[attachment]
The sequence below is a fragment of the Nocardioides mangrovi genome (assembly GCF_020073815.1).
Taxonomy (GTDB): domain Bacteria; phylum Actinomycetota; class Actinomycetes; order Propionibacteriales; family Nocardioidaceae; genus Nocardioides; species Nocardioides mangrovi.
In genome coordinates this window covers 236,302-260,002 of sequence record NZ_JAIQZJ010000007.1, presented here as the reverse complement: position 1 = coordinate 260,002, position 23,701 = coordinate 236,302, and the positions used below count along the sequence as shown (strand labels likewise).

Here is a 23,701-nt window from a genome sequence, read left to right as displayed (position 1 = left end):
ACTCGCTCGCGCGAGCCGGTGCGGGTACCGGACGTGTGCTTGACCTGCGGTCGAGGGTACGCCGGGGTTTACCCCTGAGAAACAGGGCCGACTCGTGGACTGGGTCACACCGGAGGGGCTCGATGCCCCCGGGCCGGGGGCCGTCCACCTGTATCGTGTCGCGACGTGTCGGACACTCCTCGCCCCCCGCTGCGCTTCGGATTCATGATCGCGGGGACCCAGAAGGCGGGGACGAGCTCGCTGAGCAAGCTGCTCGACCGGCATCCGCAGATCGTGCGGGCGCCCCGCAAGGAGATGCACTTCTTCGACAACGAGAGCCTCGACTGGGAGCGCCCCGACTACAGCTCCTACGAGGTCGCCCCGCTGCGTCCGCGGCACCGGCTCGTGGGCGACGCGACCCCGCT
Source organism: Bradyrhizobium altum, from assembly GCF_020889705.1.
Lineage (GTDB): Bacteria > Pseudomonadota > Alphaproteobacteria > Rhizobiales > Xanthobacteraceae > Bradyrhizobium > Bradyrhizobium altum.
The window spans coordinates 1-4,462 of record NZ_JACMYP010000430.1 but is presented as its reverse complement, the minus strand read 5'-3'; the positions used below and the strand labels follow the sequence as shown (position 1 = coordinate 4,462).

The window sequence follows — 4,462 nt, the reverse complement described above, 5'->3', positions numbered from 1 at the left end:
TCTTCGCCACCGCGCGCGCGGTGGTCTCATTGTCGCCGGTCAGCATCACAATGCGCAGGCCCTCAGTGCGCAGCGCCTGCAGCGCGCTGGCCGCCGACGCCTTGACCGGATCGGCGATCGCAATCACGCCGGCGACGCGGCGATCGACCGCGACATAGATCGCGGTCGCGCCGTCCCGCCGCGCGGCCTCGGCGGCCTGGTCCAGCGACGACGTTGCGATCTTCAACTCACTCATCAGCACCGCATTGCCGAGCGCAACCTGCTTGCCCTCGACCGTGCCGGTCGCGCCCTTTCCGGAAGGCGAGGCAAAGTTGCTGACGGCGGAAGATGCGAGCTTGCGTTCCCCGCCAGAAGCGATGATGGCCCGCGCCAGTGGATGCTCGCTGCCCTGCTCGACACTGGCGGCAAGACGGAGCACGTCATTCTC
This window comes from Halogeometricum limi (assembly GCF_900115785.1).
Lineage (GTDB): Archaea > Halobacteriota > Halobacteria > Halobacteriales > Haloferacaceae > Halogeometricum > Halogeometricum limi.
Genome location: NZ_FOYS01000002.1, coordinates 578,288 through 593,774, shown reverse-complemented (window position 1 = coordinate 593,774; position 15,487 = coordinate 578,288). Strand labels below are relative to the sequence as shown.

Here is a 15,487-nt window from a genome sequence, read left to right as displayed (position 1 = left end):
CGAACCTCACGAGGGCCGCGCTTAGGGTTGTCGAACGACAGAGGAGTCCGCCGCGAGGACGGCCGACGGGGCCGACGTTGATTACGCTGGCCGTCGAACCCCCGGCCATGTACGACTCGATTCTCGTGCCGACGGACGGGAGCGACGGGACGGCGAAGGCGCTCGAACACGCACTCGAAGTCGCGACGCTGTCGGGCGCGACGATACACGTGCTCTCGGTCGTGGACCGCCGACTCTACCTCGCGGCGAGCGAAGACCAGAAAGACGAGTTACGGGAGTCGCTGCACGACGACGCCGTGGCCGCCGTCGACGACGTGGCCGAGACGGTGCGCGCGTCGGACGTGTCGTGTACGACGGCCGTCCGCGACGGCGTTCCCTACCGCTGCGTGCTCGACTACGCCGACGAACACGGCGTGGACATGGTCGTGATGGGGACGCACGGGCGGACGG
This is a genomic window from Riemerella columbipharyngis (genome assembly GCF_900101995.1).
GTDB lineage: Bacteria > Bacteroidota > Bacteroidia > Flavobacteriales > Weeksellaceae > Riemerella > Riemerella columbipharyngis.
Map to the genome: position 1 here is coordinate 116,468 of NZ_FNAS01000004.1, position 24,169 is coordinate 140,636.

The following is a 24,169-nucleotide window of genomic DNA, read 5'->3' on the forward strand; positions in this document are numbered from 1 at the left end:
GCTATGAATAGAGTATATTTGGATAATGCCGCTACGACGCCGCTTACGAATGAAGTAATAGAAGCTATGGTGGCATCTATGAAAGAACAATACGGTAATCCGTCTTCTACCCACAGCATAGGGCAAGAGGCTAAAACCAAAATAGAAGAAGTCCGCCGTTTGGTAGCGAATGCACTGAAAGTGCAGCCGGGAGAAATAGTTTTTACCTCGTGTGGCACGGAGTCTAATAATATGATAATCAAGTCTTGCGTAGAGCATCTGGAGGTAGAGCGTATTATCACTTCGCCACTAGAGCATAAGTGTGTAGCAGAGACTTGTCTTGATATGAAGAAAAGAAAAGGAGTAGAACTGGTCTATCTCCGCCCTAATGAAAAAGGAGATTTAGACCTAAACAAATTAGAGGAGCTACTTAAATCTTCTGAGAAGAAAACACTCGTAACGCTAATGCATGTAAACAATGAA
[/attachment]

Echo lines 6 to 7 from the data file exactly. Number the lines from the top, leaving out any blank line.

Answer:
Source organism: Bradyrhizobium altum, from assembly GCF_020889705.1.
Lineage (GTDB): Bacteria > Pseudomonadota > Alphaproteobacteria > Rhizobiales > Xanthobacteraceae > Bradyrhizobium > Bradyrhizobium altum.